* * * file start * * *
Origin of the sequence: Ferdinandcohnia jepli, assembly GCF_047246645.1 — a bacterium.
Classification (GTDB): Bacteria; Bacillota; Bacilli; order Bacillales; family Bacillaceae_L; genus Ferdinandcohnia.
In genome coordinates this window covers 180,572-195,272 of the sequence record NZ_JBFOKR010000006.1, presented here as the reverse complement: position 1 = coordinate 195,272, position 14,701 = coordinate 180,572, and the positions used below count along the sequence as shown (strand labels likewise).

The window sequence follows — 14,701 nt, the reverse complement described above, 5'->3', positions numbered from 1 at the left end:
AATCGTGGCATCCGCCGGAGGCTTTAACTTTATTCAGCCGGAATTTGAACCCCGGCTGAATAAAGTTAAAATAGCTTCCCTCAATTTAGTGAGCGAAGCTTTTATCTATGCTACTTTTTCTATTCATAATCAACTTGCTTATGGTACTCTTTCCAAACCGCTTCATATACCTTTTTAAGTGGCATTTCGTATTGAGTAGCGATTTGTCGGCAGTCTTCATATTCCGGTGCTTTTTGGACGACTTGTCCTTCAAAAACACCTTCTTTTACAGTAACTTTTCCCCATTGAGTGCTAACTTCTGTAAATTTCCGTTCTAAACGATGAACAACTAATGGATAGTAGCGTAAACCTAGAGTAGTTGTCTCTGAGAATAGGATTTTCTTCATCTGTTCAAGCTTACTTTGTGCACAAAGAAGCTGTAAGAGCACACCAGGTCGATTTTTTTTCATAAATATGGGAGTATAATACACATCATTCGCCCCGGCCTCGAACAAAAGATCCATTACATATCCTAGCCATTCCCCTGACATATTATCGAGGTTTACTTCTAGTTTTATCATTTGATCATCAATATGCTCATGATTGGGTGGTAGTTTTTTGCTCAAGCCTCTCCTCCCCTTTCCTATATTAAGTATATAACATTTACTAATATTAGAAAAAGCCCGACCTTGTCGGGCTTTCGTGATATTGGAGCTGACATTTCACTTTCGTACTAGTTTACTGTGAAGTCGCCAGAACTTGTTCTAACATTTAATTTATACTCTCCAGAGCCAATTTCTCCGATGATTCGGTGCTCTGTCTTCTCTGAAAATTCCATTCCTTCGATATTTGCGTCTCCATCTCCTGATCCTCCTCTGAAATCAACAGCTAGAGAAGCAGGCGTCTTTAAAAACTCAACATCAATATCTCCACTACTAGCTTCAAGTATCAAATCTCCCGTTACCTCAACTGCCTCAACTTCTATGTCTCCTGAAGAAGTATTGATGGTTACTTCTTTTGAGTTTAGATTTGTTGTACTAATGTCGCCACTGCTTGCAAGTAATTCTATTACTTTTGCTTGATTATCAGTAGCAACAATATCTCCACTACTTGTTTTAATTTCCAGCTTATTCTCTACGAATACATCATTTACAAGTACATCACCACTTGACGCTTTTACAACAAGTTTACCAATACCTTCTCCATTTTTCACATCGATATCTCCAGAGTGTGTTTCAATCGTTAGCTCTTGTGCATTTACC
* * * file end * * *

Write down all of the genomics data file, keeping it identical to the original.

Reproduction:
Origin of the sequence: Ferdinandcohnia jepli, assembly GCF_047246645.1 — a bacterium.
Classification (GTDB): Bacteria; Bacillota; Bacilli; order Bacillales; family Bacillaceae_L; genus Ferdinandcohnia.
In genome coordinates this window covers 180,572-195,272 of the sequence record NZ_JBFOKR010000006.1, presented here as the reverse complement: position 1 = coordinate 195,272, position 14,701 = coordinate 180,572, and the positions used below count along the sequence as shown (strand labels likewise).

The window sequence follows — 14,701 nt, the reverse complement described above, 5'->3', positions numbered from 1 at the left end:
AATCGTGGCATCCGCCGGAGGCTTTAACTTTATTCAGCCGGAATTTGAACCCCGGCTGAATAAAGTTAAAATAGCTTCCCTCAATTTAGTGAGCGAAGCTTTTATCTATGCTACTTTTTCTATTCATAATCAACTTGCTTATGGTACTCTTTCCAAACCGCTTCATATACCTTTTTAAGTGGCATTTCGTATTGAGTAGCGATTTGTCGGCAGTCTTCATATTCCGGTGCTTTTTGGACGACTTGTCCTTCAAAAACACCTTCTTTTACAGTAACTTTTCCCCATTGAGTGCTAACTTCTGTAAATTTCCGTTCTAAACGATGAACAACTAATGGATAGTAGCGTAAACCTAGAGTAGTTGTCTCTGAGAATAGGATTTTCTTCATCTGTTCAAGCTTACTTTGTGCACAAAGAAGCTGTAAGAGCACACCAGGTCGATTTTTTTTCATAAATATGGGAGTATAATACACATCATTCGCCCCGGCCTCGAACAAAAGATCCATTACATATCCTAGCCATTCCCCTGACATATTATCGAGGTTTACTTCTAGTTTTATCATTTGATCATCAATATGCTCATGATTGGGTGGTAGTTTTTTGCTCAAGCCTCTCCTCCCCTTTCCTATATTAAGTATATAACATTTACTAATATTAGAAAAAGCCCGACCTTGTCGGGCTTTCGTGATATTGGAGCTGACATTTCACTTTCGTACTAGTTTACTGTGAAGTCGCCAGAACTTGTTCTAACATTTAATTTATACTCTCCAGAGCCAATTTCTCCGATGATTCGGTGCTCTGTCTTCTCTGAAAATTCCATTCCTTCGATATTTGCGTCTCCATCTCCTGATCCTCCTCTGAAATCAACAGCTAGAGAAGCAGGCGTCTTTAAAAACTCAACATCAATATCTCCACTACTAGCTTCAAGTATCAAATCTCCCGTTACCTCAACTGCCTCAACTTCTATGTCTCCTGAAGAAGTATTGATGGTTACTTCTTTTGAGTTTAGATTTGTTGTACTAATGTCGCCACTGCTTGCAAGTAATTCTATTACTTTTGCTTGATTATCAGTAGCAACAATATCTCCACTACTTGTTTTAATTTCCAGCTTATTCTCTACGAATACATCATTTACAAGTACATCACCACTTGACGCTTTTACAACAAGTTTACCAATACCTTCTCCATTTTTCACATCGATATCTCCAGAGTGTGTTTCAATCGTTAGCTCTTGTGCATTTACC